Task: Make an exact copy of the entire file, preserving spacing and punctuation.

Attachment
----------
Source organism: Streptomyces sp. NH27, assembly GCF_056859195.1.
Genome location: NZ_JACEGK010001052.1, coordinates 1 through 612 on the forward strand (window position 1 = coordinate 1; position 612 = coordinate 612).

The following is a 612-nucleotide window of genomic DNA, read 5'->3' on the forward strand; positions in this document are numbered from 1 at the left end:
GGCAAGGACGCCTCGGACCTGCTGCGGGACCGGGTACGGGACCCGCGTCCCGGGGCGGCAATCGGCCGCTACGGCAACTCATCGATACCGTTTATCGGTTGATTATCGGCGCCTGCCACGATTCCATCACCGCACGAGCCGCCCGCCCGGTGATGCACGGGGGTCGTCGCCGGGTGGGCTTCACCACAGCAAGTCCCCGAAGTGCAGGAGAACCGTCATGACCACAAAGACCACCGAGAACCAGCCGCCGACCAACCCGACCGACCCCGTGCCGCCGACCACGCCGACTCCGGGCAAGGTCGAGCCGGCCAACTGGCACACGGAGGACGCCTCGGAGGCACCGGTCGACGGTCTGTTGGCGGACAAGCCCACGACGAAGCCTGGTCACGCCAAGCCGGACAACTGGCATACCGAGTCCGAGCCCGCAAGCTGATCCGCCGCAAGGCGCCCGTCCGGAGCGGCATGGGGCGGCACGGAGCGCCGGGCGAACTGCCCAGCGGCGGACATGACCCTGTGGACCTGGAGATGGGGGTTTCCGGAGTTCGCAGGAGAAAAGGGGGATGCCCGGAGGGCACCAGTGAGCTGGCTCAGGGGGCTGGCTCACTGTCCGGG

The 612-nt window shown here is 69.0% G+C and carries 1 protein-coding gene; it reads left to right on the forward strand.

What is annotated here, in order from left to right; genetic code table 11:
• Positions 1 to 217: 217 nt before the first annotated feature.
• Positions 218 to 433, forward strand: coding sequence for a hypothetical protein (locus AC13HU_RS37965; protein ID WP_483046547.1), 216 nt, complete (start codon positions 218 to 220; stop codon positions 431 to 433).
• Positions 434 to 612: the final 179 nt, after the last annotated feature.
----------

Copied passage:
Source organism: Streptomyces sp. NH27, assembly GCF_056859195.1.
Genome location: NZ_JACEGK010001052.1, coordinates 1 through 612 on the forward strand (window position 1 = coordinate 1; position 612 = coordinate 612).

The following is a 612-nucleotide window of genomic DNA, read 5'->3' on the forward strand; positions in this document are numbered from 1 at the left end:
GGCAAGGACGCCTCGGACCTGCTGCGGGACCGGGTACGGGACCCGCGTCCCGGGGCGGCAATCGGCCGCTACGGCAACTCATCGATACCGTTTATCGGTTGATTATCGGCGCCTGCCACGATTCCATCACCGCACGAGCCGCCCGCCCGGTGATGCACGGGGGTCGTCGCCGGGTGGGCTTCACCACAGCAAGTCCCCGAAGTGCAGGAGAACCGTCATGACCACAAAGACCACCGAGAACCAGCCGCCGACCAACCCGACCGACCCCGTGCCGCCGACCACGCCGACTCCGGGCAAGGTCGAGCCGGCCAACTGGCACACGGAGGACGCCTCGGAGGCACCGGTCGACGGTCTGTTGGCGGACAAGCCCACGACGAAGCCTGGTCACGCCAAGCCGGACAACTGGCATACCGAGTCCGAGCCCGCAAGCTGATCCGCCGCAAGGCGCCCGTCCGGAGCGGCATGGGGCGGCACGGAGCGCCGGGCGAACTGCCCAGCGGCGGACATGACCCTGTGGACCTGGAGATGGGGGTTTCCGGAGTTCGCAGGAGAAAAGGGGGATGCCCGGAGGGCACCAGTGAGCTGGCTCAGGGGGCTGGCTCACTGTCCGGG

The 612-nt window shown here is 69.0% G+C and carries 1 protein-coding gene; it reads left to right on the forward strand.

What is annotated here, in order from left to right; genetic code table 11:
• Positions 1 to 217: 217 nt before the first annotated feature.
• Positions 218 to 433, forward strand: coding sequence for a hypothetical protein (locus AC13HU_RS37965; protein ID WP_483046547.1), 216 nt, complete (start codon positions 218 to 220; stop codon positions 431 to 433).
• Positions 434 to 612: the final 179 nt, after the last annotated feature.